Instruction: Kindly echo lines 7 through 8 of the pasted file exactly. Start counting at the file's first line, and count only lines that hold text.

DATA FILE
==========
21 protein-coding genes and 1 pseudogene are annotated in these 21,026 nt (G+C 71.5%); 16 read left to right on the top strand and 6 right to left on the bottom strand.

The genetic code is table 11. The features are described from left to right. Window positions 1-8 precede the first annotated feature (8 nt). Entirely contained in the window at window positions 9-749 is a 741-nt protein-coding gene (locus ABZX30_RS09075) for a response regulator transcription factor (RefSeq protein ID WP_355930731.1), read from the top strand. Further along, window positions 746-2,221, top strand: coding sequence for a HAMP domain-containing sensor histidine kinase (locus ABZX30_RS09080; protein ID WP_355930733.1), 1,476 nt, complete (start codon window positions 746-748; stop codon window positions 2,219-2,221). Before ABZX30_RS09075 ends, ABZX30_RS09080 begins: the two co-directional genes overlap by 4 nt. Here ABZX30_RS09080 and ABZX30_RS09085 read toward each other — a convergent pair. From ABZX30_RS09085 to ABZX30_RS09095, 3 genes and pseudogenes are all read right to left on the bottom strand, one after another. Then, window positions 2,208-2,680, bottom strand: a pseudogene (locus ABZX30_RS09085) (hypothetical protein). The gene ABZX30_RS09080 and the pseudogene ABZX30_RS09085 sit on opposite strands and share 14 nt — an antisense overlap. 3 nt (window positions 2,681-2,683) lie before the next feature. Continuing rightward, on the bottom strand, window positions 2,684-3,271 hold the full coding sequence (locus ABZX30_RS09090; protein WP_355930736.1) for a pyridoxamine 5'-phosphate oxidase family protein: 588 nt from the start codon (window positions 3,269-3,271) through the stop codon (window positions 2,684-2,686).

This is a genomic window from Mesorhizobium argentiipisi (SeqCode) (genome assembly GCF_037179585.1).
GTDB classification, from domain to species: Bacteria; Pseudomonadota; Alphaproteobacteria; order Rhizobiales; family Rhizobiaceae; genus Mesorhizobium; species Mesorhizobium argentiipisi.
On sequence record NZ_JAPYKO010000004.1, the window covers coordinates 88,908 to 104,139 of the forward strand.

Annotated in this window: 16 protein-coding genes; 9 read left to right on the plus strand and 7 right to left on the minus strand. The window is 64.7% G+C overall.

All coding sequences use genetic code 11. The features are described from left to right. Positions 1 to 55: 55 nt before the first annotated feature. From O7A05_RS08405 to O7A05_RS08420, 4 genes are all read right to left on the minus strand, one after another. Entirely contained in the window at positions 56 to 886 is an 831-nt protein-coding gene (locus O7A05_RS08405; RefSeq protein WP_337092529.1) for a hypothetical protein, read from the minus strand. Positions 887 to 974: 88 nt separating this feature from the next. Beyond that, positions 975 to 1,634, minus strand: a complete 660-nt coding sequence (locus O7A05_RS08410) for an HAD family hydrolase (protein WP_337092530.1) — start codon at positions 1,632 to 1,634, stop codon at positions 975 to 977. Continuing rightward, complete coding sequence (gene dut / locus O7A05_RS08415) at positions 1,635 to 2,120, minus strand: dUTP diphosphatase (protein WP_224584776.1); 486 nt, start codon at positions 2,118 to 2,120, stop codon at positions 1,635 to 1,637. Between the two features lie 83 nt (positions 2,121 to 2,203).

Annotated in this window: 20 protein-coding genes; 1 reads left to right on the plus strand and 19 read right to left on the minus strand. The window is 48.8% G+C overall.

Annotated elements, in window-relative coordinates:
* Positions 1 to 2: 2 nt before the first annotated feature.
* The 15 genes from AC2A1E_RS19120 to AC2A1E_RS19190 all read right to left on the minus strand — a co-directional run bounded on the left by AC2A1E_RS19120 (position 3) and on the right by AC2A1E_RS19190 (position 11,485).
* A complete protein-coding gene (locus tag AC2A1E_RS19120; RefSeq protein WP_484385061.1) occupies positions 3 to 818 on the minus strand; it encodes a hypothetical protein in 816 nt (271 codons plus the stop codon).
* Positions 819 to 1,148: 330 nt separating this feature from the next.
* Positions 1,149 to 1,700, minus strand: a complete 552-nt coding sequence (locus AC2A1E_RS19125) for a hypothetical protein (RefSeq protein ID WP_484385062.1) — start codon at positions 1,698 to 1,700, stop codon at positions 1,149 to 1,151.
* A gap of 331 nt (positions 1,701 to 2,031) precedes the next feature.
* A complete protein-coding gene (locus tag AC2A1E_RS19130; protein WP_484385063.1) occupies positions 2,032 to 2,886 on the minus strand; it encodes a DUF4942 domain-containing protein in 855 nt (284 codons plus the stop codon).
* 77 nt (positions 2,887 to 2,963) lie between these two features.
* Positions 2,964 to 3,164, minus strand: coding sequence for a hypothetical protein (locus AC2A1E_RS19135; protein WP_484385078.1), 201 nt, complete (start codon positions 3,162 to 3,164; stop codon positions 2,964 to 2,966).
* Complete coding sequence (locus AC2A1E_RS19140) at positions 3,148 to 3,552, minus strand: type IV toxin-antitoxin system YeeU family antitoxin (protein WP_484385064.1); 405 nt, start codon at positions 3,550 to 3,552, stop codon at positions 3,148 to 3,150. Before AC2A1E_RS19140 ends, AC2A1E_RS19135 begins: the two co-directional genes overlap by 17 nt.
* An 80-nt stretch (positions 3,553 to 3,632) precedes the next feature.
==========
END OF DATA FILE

All coding sequences use genetic code 11. The features are described from left to right. Positions 1 to 55: 55 nt before the first annotated feature. From O7A05_RS08405 to O7A05_RS08420, 4 genes are all read right to left on the minus strand, one after another. Entirely contained in the window at positions 56 to 886 is an 831-nt protein-coding gene (locus O7A05_RS08405; RefSeq protein WP_337092529.1) for a hypothetical protein, read from the minus strand. Positions 887 to 974: 88 nt separating this feature from the next. Beyond that, positions 975 to 1,634, minus strand: a complete 660-nt coding sequence (locus O7A05_RS08410) for an HAD family hydrolase (protein WP_337092530.1) — start codon at positions 1,632 to 1,634, stop codon at positions 975 to 977. Continuing rightward, complete coding sequence (gene dut / locus O7A05_RS08415) at positions 1,635 to 2,120, minus strand: dUTP diphosphatase (protein WP_224584776.1); 486 nt, start codon at positions 2,118 to 2,120, stop codon at positions 1,635 to 1,637. Between the two features lie 83 nt (positions 2,121 to 2,203).

Annotated in this window: 20 protein-coding genes; 1 reads left to right on the plus strand and 19 read right to left on the minus strand. The window is 48.8% G+C overall.